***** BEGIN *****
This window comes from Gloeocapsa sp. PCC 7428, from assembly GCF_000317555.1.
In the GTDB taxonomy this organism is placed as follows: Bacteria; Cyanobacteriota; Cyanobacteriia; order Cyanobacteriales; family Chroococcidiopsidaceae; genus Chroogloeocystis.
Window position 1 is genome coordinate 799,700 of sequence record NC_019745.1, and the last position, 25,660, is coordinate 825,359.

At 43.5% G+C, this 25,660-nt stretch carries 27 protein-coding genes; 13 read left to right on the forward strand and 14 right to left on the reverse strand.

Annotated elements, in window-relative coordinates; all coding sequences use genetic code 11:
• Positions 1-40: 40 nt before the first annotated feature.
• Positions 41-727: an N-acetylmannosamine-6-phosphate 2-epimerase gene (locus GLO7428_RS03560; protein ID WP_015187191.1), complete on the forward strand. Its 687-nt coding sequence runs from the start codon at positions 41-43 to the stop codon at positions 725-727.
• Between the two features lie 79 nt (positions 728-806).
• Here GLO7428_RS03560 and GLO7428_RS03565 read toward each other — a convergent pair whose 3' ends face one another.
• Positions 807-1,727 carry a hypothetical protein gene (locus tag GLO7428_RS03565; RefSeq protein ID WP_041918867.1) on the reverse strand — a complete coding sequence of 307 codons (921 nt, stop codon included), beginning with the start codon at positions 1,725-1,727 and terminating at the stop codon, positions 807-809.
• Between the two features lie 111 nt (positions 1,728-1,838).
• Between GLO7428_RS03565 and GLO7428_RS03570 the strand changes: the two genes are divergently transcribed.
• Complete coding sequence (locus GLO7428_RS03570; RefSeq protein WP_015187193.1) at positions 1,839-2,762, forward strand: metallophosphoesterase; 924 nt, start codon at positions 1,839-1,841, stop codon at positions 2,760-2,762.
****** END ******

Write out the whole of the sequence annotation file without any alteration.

This window comes from Gloeocapsa sp. PCC 7428, from assembly GCF_000317555.1.
In the GTDB taxonomy this organism is placed as follows: Bacteria; Cyanobacteriota; Cyanobacteriia; order Cyanobacteriales; family Chroococcidiopsidaceae; genus Chroogloeocystis.
Window position 1 is genome coordinate 799,700 of sequence record NC_019745.1, and the last position, 25,660, is coordinate 825,359.

At 43.5% G+C, this 25,660-nt stretch carries 27 protein-coding genes; 13 read left to right on the forward strand and 14 right to left on the reverse strand.

Annotated elements, in window-relative coordinates; all coding sequences use genetic code 11:
• Positions 1-40: 40 nt before the first annotated feature.
• Positions 41-727: an N-acetylmannosamine-6-phosphate 2-epimerase gene (locus GLO7428_RS03560; protein ID WP_015187191.1), complete on the forward strand. Its 687-nt coding sequence runs from the start codon at positions 41-43 to the stop codon at positions 725-727.
• Between the two features lie 79 nt (positions 728-806).
• Here GLO7428_RS03560 and GLO7428_RS03565 read toward each other — a convergent pair whose 3' ends face one another.
• Positions 807-1,727 carry a hypothetical protein gene (locus tag GLO7428_RS03565; RefSeq protein ID WP_041918867.1) on the reverse strand — a complete coding sequence of 307 codons (921 nt, stop codon included), beginning with the start codon at positions 1,725-1,727 and terminating at the stop codon, positions 807-809.
• Between the two features lie 111 nt (positions 1,728-1,838).
• Between GLO7428_RS03565 and GLO7428_RS03570 the strand changes: the two genes are divergently transcribed.
• Complete coding sequence (locus GLO7428_RS03570; RefSeq protein WP_015187193.1) at positions 1,839-2,762, forward strand: metallophosphoesterase; 924 nt, start codon at positions 1,839-1,841, stop codon at positions 2,760-2,762.